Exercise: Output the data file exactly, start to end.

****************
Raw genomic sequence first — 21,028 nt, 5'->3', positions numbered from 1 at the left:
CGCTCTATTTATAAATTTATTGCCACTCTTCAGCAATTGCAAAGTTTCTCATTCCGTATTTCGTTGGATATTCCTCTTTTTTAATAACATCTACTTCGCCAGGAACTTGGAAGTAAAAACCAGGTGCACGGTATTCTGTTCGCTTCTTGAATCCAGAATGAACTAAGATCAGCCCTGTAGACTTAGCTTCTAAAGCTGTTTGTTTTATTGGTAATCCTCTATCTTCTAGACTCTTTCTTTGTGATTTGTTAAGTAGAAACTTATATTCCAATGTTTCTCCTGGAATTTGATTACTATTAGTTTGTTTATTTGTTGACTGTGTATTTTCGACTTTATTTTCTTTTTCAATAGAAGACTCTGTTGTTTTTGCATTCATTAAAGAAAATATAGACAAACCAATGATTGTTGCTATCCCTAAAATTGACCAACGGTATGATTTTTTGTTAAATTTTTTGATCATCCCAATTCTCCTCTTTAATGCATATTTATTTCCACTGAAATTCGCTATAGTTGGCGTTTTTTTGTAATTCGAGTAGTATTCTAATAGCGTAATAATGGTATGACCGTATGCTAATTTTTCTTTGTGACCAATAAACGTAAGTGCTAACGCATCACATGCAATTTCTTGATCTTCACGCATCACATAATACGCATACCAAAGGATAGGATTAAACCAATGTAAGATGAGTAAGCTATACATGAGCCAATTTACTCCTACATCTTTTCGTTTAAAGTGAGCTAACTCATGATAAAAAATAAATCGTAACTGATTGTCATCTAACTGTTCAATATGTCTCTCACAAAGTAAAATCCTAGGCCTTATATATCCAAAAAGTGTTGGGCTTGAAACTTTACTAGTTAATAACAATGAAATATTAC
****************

Raw genomic sequence first — 21,028 nt, 5'->3', positions numbered from 1 at the left:
CGCTCTATTTATAAATTTATTGCCACTCTTCAGCAATTGCAAAGTTTCTCATTCCGTATTTCGTTGGATATTCCTCTTTTTTAATAACATCTACTTCGCCAGGAACTTGGAAGTAAAAACCAGGTGCACGGTATTCTGTTCGCTTCTTGAATCCAGAATGAACTAAGATCAGCCCTGTAGACTTAGCTTCTAAAGCTGTTTGTTTTATTGGTAATCCTCTATCTTCTAGACTCTTTCTTTGTGATTTGTTAAGTAGAAACTTATATTCCAATGTTTCTCCTGGAATTTGATTACTATTAGTTTGTTTATTTGTTGACTGTGTATTTTCGACTTTATTTTCTTTTTCAATAGAAGACTCTGTTGTTTTTGCATTCATTAAAGAAAATATAGACAAACCAATGATTGTTGCTATCCCTAAAATTGACCAACGGTATGATTTTTTGTTAAATTTTTTGATCATCCCAATTCTCCTCTTTAATGCATATTTATTTCCACTGAAATTCGCTATAGTTGGCGTTTTTTTGTAATTCGAGTAGTATTCTAATAGCGTAATAATGGTATGACCGTATGCTAATTTTTCTTTGTGACCAATAAACGTAAGTGCTAACGCATCACATGCAATTTCTTGATCTTCACGCATCACATAATACGCATACCAAAGGATAGGATTAAACCAATGTAAGATGAGTAAGCTATACATGAGCCAATTTACTCCTACATCTTTTCGTTTAAAGTGAGCTAACTCATGATAAAAAATAAATCGTAACTGATTGTCATCTAACTGTTCAATATGTCTCTCACAAAGTAAAATCCTAGGCCTTATATATCCAAAAAGTGTTGGGCTTGAAACTTTACTAGTTAATAACAATGAAATATTAC